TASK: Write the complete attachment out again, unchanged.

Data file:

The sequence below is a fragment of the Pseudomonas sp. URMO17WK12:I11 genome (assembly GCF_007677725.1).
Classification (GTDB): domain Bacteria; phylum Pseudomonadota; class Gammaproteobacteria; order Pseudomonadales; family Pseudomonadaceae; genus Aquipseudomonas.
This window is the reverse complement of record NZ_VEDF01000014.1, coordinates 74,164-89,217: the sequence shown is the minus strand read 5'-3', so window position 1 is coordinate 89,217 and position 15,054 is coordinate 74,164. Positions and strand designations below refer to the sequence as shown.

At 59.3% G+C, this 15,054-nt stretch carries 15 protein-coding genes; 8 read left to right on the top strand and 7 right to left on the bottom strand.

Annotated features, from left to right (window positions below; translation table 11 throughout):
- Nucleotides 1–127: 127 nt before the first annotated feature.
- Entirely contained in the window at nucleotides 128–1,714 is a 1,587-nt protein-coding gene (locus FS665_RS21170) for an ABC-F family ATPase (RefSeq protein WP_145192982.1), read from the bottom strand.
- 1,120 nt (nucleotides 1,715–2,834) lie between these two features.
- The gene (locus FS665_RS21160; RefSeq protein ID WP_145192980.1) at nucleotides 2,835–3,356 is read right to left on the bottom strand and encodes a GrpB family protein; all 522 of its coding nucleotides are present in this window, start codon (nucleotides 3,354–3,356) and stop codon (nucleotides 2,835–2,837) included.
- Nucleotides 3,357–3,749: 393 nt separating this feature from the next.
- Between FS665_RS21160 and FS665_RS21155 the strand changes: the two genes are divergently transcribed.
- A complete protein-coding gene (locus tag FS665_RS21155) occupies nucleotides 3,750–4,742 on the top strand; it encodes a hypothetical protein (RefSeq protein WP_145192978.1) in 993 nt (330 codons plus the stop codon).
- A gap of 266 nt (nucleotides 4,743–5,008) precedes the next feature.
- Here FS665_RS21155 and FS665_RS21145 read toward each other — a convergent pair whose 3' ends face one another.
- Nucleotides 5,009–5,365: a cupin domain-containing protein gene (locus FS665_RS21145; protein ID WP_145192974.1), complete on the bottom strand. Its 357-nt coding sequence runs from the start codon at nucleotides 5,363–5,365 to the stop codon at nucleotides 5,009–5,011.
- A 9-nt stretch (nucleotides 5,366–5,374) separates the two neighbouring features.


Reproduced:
The sequence below is a fragment of the Pseudomonas sp. URMO17WK12:I11 genome (assembly GCF_007677725.1).
Classification (GTDB): domain Bacteria; phylum Pseudomonadota; class Gammaproteobacteria; order Pseudomonadales; family Pseudomonadaceae; genus Aquipseudomonas.
This window is the reverse complement of record NZ_VEDF01000014.1, coordinates 74,164-89,217: the sequence shown is the minus strand read 5'-3', so window position 1 is coordinate 89,217 and position 15,054 is coordinate 74,164. Positions and strand designations below refer to the sequence as shown.

At 59.3% G+C, this 15,054-nt stretch carries 15 protein-coding genes; 8 read left to right on the top strand and 7 right to left on the bottom strand.

Annotated features, from left to right (window positions below; translation table 11 throughout):
- Nucleotides 1–127: 127 nt before the first annotated feature.
- Entirely contained in the window at nucleotides 128–1,714 is a 1,587-nt protein-coding gene (locus FS665_RS21170) for an ABC-F family ATPase (RefSeq protein WP_145192982.1), read from the bottom strand.
- 1,120 nt (nucleotides 1,715–2,834) lie between these two features.
- The gene (locus FS665_RS21160; RefSeq protein ID WP_145192980.1) at nucleotides 2,835–3,356 is read right to left on the bottom strand and encodes a GrpB family protein; all 522 of its coding nucleotides are present in this window, start codon (nucleotides 3,354–3,356) and stop codon (nucleotides 2,835–2,837) included.
- Nucleotides 3,357–3,749: 393 nt separating this feature from the next.
- Between FS665_RS21160 and FS665_RS21155 the strand changes: the two genes are divergently transcribed.
- A complete protein-coding gene (locus tag FS665_RS21155) occupies nucleotides 3,750–4,742 on the top strand; it encodes a hypothetical protein (RefSeq protein WP_145192978.1) in 993 nt (330 codons plus the stop codon).
- A gap of 266 nt (nucleotides 4,743–5,008) precedes the next feature.
- Here FS665_RS21155 and FS665_RS21145 read toward each other — a convergent pair whose 3' ends face one another.
- Nucleotides 5,009–5,365: a cupin domain-containing protein gene (locus FS665_RS21145; protein ID WP_145192974.1), complete on the bottom strand. Its 357-nt coding sequence runs from the start codon at nucleotides 5,363–5,365 to the stop codon at nucleotides 5,009–5,011.
- A 9-nt stretch (nucleotides 5,366–5,374) separates the two neighbouring features.